One of the most important subdivisions of theology is Christology, which is the study of the person and work of Christ. Within that field of study, when we want to get at the aspect that is most crucial, the aspect that we may call the “crux” of the matter of Jesus’ person and work, we go immediately to the cross. The words crucial and crux both have their root in the Latin word for “cross,” crux, and they have come into the English language with their current meanings because the concept of the cross is at the very center and core of biblical Christianity. In a very real sense, the cross crystallizes the essence of the ministry of Jesus.
This was the view of the Apostle Paul. In his first letter to the church at Corinth, Paul made an astonishing statement about the importance of the cross to the entirety of the Christian faith: “And I, brethren, when I came to you, did not come with excellence of speech or of wisdom declaring to you the testimony of God. For I determined not to know anything among you except Jesus Christ and Him crucified” (1 Cor. 2:1-2). Paul was a man who had the equivalent of two Ph.D.s in theology by the time he was 21 years of age, a man who wrote with great insight on the whole scope of theology. Nevertheless, he said that the focal point of his teaching, preaching, and ministry among the Corinthians was simply “Jesus Christ and Him crucified.”
When the Apostle made that statement, he obviously was engaged in the literary art of hyperbole. The Greek prefix hyper is the source of our word super, and it indicates a degree of emphasis. Hyper takes a root word and makes it emphatic. In this case, the root word comes from the Greek verb “to throw.” So hyperbole is literally a “super throwing”; it is a form of emphasis that uses intentional exaggeration. This is a common device in communication. Sometimes, when a child disobeys, a parent may say in exasperation, “I’ve told you ten thousand times not to do that.” The parent doesn’t mean literally ten thousand times, and no one who overhears the parent understands him or her to mean literally ten thousand times. Everybody understands that a statement like that is an exaggeration—an exaggeration born not out of deceitfulness or falsehood, but out of an intent to bring emphasis.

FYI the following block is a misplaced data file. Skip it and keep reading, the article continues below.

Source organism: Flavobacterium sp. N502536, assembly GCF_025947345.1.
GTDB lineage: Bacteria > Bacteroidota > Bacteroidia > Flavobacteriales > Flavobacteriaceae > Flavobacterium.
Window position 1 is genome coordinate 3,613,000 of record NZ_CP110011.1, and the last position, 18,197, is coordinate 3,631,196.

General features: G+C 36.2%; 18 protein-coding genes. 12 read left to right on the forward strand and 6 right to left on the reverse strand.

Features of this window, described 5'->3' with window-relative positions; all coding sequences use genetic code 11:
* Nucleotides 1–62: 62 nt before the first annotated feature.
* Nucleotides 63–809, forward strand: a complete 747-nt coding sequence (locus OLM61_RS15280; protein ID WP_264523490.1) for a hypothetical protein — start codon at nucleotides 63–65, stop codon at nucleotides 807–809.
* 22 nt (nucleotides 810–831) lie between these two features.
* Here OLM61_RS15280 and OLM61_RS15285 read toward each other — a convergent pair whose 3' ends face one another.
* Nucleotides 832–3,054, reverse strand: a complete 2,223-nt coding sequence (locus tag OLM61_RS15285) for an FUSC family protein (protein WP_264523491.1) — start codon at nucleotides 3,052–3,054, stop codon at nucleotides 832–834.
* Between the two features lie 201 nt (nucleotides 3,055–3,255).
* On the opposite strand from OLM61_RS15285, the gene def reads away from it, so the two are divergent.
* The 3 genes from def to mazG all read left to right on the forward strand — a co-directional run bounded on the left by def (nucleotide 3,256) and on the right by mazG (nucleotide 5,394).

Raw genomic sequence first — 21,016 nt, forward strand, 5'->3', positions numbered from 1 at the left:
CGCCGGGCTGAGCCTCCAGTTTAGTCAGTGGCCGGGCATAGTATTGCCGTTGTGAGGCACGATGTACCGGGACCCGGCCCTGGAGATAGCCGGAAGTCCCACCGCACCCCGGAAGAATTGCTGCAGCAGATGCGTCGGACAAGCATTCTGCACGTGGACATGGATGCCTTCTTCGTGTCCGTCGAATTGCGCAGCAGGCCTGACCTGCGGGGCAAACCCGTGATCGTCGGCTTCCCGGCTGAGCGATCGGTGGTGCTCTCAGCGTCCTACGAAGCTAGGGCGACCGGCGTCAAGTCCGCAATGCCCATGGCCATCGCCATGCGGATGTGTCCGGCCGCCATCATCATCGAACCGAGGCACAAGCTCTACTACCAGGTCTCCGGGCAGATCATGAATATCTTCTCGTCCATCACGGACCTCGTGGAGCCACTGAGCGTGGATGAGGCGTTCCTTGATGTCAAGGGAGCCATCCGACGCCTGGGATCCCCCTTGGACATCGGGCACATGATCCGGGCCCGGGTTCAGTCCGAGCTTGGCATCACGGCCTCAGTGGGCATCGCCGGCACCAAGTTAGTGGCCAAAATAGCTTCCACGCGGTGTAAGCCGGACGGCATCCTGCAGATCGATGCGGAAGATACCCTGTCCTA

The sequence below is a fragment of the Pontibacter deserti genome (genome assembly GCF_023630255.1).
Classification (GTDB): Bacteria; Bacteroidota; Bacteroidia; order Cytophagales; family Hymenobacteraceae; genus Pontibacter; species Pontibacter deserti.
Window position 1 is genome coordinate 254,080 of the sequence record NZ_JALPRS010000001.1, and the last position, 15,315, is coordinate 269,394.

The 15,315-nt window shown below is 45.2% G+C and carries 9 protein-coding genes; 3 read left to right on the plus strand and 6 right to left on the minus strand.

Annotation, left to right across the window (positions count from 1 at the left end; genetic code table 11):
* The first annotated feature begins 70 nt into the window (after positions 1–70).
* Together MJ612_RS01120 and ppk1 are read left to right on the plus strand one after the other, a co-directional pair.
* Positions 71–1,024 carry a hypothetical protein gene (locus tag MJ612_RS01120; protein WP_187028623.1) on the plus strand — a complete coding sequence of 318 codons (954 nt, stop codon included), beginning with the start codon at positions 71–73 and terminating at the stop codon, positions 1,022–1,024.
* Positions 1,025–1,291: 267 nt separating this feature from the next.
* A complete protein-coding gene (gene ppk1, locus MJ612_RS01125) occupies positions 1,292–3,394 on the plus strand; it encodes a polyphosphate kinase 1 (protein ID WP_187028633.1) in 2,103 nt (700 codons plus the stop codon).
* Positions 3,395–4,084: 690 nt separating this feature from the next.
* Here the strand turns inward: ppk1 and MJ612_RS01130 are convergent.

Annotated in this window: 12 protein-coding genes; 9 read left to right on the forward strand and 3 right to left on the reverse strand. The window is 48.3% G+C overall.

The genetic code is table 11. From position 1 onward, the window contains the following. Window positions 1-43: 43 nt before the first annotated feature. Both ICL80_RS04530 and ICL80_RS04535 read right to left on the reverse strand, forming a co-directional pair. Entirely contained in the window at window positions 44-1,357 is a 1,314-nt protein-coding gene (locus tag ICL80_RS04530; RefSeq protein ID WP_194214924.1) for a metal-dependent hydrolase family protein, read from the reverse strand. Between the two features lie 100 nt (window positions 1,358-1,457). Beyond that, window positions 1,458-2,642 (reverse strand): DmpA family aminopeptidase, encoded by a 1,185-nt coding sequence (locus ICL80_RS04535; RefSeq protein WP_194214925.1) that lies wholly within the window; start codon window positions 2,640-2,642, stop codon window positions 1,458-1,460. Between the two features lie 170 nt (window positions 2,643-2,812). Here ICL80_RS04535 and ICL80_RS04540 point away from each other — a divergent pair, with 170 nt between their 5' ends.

That’s what Paul was doing when he told the Corinthians he had determined to know nothing except Christ crucified. Clearly Paul was determined to know all kinds of things besides the person and work of Jesus. He wanted to teach the Corinthians about the deep things of the character and nature of God the Father. He planned to instruct them about the person and work of the Holy Spirit, about Christian ethics, and about many other things that go beyond the immediate scope of Christ’s work on the cross. So why, then, did he say this? The answer is obvious. Paul was saying that in all of his teaching, in all of his preaching, in all of his missionary activity, the central point of importance was the cross. In effect, this teacher was saying to his students, “You might forget other things that I teach you, but don’t ever forget the cross, because it was on the cross, through the cross, and by the cross that our Savior performed His work of redemption and gathered His people for eternity.’”